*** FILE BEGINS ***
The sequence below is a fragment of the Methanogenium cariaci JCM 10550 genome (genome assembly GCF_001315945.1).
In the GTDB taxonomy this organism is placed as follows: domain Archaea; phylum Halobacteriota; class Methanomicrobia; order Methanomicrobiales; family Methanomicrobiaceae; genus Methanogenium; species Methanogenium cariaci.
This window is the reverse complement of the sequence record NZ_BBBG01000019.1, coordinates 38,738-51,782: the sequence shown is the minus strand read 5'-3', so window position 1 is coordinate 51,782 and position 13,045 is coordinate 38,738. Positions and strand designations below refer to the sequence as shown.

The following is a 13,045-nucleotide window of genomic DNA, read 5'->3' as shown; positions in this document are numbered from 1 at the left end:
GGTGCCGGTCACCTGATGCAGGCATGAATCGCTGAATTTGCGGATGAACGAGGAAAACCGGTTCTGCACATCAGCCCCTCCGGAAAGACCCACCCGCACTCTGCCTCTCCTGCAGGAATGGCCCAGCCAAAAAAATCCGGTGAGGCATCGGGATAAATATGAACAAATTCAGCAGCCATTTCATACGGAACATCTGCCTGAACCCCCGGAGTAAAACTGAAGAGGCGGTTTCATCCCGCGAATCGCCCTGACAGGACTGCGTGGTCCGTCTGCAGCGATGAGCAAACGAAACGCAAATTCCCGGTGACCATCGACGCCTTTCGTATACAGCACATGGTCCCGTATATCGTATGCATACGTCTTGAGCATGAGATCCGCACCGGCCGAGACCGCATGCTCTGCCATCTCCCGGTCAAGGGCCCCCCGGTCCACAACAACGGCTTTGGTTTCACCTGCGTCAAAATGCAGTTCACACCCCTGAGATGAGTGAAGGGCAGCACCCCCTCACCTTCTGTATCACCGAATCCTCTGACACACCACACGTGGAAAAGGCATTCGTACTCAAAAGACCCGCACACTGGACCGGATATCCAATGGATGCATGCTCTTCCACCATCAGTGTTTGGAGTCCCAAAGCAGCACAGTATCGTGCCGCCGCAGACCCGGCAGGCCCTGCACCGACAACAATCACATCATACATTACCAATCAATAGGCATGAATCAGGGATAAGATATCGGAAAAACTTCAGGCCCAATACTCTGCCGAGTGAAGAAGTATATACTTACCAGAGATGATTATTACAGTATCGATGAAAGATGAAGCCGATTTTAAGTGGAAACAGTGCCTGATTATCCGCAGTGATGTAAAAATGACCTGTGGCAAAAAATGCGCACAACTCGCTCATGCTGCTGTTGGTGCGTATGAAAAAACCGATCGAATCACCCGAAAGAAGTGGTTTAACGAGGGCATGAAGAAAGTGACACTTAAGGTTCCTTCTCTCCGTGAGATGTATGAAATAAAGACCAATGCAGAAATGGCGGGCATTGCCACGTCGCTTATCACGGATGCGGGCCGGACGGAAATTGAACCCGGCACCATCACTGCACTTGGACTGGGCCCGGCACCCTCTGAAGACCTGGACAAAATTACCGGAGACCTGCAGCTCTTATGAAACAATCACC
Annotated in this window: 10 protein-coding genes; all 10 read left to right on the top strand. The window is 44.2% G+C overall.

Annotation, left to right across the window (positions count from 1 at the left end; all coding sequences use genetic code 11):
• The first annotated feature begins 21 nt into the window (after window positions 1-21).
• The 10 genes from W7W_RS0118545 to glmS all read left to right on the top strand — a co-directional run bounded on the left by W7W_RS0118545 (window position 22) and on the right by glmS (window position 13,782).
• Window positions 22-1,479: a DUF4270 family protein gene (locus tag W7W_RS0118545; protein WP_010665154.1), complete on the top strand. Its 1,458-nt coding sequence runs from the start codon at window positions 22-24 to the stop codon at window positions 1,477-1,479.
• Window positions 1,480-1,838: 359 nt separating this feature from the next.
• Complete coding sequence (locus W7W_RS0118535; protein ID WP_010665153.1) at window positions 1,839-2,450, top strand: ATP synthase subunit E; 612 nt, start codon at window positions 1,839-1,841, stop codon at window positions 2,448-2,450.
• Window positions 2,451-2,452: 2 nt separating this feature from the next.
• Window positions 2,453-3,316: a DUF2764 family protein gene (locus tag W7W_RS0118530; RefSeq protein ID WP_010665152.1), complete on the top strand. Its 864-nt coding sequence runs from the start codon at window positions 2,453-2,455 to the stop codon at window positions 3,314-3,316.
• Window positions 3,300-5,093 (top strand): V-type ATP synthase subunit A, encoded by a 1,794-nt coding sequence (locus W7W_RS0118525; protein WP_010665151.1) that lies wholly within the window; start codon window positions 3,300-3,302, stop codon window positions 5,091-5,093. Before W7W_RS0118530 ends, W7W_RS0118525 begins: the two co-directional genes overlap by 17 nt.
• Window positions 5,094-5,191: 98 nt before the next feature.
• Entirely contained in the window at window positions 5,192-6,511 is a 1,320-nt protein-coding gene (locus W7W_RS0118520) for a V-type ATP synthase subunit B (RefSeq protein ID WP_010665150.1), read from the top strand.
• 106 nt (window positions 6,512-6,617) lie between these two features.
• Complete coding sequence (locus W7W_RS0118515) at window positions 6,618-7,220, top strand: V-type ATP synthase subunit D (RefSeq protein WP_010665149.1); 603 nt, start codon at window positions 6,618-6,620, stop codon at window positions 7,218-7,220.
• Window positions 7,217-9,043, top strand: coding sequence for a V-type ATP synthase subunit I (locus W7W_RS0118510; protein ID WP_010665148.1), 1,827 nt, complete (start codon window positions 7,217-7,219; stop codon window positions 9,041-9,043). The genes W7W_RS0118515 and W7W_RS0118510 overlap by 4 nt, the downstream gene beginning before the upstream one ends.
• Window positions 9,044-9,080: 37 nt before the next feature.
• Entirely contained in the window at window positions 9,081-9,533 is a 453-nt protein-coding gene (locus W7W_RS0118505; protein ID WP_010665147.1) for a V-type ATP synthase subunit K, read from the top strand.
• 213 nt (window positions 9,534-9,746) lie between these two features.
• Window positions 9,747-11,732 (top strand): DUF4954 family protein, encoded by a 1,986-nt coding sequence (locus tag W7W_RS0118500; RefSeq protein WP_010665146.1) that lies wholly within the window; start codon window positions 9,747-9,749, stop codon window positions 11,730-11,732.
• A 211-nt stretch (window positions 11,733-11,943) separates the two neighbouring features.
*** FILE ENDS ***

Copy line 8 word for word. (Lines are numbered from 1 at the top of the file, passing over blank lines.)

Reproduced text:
• The first annotated feature begins 21 nt into the window (after window positions 1-21).